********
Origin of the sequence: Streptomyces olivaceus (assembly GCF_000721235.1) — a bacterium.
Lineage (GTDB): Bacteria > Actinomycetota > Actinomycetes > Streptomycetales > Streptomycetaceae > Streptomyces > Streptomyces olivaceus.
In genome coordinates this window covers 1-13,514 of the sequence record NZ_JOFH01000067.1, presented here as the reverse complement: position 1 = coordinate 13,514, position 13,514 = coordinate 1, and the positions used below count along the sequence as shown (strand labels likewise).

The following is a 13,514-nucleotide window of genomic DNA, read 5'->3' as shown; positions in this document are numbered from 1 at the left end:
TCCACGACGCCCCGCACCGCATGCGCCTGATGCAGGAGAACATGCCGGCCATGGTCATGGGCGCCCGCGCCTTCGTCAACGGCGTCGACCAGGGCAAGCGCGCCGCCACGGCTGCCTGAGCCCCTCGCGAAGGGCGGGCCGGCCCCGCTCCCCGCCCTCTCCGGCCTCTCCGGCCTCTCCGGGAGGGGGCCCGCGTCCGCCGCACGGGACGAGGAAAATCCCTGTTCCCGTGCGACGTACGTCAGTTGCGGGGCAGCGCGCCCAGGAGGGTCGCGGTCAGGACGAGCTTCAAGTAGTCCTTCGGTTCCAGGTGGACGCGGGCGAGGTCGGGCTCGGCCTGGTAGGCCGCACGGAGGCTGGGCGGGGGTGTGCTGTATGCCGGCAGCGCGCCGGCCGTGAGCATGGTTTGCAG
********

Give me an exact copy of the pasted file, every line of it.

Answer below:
Origin of the sequence: Streptomyces olivaceus (assembly GCF_000721235.1) — a bacterium.
Lineage (GTDB): Bacteria > Actinomycetota > Actinomycetes > Streptomycetales > Streptomycetaceae > Streptomyces > Streptomyces olivaceus.
In genome coordinates this window covers 1-13,514 of the sequence record NZ_JOFH01000067.1, presented here as the reverse complement: position 1 = coordinate 13,514, position 13,514 = coordinate 1, and the positions used below count along the sequence as shown (strand labels likewise).

The following is a 13,514-nucleotide window of genomic DNA, read 5'->3' as shown; positions in this document are numbered from 1 at the left end:
TCCACGACGCCCCGCACCGCATGCGCCTGATGCAGGAGAACATGCCGGCCATGGTCATGGGCGCCCGCGCCTTCGTCAACGGCGTCGACCAGGGCAAGCGCGCCGCCACGGCTGCCTGAGCCCCTCGCGAAGGGCGGGCCGGCCCCGCTCCCCGCCCTCTCCGGCCTCTCCGGCCTCTCCGGGAGGGGGCCCGCGTCCGCCGCACGGGACGAGGAAAATCCCTGTTCCCGTGCGACGTACGTCAGTTGCGGGGCAGCGCGCCCAGGAGGGTCGCGGTCAGGACGAGCTTCAAGTAGTCCTTCGGTTCCAGGTGGACGCGGGCGAGGTCGGGCTCGGCCTGGTAGGCCGCACGGAGGCTGGGCGGGGGTGTGCTGTATGCCGGCAGCGCGCCGGCCGTGAGCATGGTTTGCAG